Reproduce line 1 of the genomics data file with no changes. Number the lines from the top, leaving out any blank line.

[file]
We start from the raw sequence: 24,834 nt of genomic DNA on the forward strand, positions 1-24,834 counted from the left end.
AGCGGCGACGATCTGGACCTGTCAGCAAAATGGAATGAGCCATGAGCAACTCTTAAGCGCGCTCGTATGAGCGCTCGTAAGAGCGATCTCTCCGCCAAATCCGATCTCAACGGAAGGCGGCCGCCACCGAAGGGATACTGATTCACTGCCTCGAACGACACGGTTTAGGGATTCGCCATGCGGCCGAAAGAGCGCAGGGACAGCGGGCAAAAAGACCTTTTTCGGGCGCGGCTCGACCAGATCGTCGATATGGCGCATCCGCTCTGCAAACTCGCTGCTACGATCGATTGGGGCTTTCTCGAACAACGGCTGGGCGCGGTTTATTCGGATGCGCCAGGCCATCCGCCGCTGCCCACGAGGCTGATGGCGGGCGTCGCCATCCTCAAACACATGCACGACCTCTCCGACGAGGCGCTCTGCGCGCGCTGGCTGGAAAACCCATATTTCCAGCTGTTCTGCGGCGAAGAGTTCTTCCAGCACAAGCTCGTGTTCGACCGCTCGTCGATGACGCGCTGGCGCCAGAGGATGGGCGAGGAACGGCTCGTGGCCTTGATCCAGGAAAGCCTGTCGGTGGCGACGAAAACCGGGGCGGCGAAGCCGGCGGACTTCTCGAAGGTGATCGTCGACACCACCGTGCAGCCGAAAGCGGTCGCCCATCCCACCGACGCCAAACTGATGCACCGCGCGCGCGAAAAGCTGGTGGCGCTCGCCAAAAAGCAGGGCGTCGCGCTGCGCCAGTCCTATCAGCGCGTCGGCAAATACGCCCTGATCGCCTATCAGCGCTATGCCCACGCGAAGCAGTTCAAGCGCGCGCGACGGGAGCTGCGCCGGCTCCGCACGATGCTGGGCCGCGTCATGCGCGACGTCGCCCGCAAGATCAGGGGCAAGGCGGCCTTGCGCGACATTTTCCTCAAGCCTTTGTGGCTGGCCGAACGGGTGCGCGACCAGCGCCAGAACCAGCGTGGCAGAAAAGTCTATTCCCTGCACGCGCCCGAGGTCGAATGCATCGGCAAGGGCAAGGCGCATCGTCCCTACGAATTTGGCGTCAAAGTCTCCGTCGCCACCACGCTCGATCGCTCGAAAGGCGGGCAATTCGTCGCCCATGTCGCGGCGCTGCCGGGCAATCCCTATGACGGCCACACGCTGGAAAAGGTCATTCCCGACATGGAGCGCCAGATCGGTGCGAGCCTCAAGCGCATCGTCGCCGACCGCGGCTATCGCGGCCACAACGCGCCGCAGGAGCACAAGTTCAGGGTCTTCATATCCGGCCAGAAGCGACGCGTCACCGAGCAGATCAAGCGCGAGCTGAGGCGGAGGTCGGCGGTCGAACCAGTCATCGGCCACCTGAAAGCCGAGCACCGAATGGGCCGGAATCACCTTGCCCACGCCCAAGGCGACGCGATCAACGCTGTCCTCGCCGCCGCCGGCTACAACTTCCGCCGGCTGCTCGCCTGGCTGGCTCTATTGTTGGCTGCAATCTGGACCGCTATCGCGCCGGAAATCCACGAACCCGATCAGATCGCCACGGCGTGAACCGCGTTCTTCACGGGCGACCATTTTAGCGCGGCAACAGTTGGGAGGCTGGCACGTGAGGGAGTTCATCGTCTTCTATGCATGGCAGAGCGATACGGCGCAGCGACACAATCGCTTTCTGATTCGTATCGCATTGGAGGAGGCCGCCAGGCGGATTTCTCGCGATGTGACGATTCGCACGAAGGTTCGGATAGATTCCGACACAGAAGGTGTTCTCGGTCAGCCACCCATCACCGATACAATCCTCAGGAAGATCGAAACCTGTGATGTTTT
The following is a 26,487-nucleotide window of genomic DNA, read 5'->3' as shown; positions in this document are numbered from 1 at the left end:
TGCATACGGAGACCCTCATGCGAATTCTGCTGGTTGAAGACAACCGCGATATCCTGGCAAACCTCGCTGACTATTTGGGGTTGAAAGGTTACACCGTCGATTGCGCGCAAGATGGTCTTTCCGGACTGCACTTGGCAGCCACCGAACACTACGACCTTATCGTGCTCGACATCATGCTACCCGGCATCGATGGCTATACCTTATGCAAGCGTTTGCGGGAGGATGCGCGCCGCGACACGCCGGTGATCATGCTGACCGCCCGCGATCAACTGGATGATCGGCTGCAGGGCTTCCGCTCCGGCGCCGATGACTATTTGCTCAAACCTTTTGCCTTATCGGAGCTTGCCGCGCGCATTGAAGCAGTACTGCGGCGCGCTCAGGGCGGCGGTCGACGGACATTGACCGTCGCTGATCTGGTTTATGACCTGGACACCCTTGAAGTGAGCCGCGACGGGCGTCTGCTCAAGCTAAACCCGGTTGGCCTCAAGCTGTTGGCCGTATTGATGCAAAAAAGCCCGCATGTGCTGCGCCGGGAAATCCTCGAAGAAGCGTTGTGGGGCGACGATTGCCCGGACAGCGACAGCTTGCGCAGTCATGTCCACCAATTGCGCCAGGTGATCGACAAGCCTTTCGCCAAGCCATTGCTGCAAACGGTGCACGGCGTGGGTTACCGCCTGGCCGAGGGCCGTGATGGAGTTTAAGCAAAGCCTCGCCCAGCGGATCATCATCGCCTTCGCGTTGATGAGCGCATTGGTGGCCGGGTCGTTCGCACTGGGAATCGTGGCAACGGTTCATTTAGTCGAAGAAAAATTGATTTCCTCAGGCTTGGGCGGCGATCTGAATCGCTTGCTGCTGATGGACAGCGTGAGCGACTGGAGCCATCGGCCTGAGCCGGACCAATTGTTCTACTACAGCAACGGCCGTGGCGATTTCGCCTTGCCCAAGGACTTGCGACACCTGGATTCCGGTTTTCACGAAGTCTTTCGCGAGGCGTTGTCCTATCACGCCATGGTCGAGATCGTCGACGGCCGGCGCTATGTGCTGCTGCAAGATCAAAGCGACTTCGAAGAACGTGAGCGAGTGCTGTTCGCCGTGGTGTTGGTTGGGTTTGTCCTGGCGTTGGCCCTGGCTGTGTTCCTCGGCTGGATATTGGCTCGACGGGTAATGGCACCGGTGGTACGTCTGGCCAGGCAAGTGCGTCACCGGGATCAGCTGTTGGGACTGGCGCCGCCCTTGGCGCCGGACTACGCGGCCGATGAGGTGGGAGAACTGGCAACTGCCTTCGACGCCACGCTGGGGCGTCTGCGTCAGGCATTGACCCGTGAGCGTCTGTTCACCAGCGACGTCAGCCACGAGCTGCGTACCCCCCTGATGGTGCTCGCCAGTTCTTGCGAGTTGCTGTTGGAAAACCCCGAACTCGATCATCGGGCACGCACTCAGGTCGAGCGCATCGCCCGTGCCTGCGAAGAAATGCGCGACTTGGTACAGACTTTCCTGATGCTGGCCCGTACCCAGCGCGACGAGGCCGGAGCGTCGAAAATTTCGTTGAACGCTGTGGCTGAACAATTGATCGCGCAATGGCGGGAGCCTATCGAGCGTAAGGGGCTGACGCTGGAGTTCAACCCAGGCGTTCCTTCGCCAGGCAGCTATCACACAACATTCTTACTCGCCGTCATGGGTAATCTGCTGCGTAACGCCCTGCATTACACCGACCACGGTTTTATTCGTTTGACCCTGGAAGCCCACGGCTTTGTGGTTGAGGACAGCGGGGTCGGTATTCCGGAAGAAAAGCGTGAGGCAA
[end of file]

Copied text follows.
We start from the raw sequence: 24,834 nt of genomic DNA on the forward strand, positions 1-24,834 counted from the left end.